What We’re Reading

Photo credit: Verso

Each month, we’ll tell you what we’ve been reading at The Circle to get you feeling engaged, informed, and inspired by the global women’s rights movement.  You might find an interview, a long read, a novel, or just a short news update – so, here is our round up for March!

‘Brands must urgently take steps to minimise impact of the coronavirus on garment workers’ health and livelihoods’ – Label Behind the Label

“The new coronavirus has reached global pandemic levels and is affecting people across the world, including garment workers in global supply chains. Protecting those most at risk means both taking steps to limit exposure and ensuring that people surviving on the poverty line are not pushed below it. Due to their low wages and widespread repression of freedom of association rights, garment workers already live in precarious situations and the economic fallout of the pandemic is having far-reaching consequences.”  It is more important than ever to show solidarity towards the garment workers who are being hit incredibly hard by the outbreak of Coronavirus. From factory closures, to lack of paid sick leave we must protect the workers who make our clothes. Read now!

‘Women in Mexico Are Urged to Disappear for a Day in Protest’ – The New York Times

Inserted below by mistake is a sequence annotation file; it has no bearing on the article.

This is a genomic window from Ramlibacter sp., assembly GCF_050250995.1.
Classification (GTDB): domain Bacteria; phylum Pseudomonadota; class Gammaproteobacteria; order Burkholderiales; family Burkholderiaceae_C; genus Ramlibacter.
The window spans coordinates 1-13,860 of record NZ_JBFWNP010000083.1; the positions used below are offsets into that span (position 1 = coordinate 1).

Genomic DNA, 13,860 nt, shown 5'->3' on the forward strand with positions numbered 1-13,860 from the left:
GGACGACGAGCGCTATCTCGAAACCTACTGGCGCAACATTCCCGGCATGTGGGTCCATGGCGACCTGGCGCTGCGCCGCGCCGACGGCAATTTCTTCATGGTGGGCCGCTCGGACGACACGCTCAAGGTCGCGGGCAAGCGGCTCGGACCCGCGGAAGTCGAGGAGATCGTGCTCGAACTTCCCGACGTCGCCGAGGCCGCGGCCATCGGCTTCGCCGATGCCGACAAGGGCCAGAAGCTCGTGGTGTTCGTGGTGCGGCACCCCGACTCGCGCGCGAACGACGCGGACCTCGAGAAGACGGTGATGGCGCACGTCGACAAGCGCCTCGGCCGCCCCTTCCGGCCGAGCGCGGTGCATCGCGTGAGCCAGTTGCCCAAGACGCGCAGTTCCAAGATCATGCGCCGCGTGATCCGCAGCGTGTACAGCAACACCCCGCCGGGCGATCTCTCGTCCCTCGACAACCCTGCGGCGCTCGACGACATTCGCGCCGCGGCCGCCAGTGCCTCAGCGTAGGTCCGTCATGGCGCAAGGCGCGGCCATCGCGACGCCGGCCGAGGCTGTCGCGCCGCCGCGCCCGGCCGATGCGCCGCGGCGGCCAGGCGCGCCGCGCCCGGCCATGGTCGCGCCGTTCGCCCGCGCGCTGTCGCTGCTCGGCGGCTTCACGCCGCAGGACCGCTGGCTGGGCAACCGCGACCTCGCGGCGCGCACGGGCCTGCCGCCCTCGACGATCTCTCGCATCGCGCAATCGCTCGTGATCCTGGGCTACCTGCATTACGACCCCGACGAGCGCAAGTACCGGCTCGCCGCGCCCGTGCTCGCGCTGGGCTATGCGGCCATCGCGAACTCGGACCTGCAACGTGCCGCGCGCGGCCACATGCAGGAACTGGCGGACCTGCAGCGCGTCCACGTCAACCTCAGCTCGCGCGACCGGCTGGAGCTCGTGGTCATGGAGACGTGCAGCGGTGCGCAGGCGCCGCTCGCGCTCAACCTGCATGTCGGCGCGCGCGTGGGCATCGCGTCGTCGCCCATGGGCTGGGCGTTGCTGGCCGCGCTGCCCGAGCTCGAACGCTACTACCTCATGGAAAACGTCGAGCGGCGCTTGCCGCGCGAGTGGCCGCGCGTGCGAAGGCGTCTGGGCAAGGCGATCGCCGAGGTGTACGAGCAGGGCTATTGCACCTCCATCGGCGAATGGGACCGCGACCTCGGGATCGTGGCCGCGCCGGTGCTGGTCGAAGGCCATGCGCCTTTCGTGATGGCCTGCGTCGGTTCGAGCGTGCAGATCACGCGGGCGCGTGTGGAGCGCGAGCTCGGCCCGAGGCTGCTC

Published on 26th February 2020, Paulina Villegas and Kirk Semple write in anticipation of the protest in Mexico City which took place on 9 March.  Women were urged to disappear from the public eye and stay at home to ‘protest gender-based violence, inequality and the culture of machismo, and to demand greater support for women’s rights.’ However, the title also refers to the murders that took place in the country earlier this month.  To find out more, search #UNDÍASINNOSOTRAS on Twitter.

Revolting Prostitutes: The Fight for Sex Workers Rights – Juno Mac and Molly Smith

In Revolting Prostitutes, sex workers Juno Mac and Molly Smith bring a fresh perspective to questions that have long been contentious. Speaking from a growing global sex worker rights movement, and situating their argument firmly within wider questions of migration, work, feminism, and resistance to white supremacy, they make it clear that anyone committed to working towards justice and freedom should be in support of the sex worker rights movement.

Gender and the Climate Crisis’ – The Circle

Women are disproportionately affected by climate change as they are worse positioned in social, economic and political hierarchies. Women everywhere are less likely to influence decisions that affect their lives and women are more likely than men to be poor. While both men and women suffer in poverty and crises, gender discrimination means that women have far fewer resources to cope.  This year March4Women celebrated the power and passion of women and girls who are on the frontline of responding to climate change. At The Circle, Anna Renfrew and Csenge Gábeli consider the intersection between gender and climate change, effects and possible solutions.

Selection made by Georgia Bridgett and Anna Renfrew.

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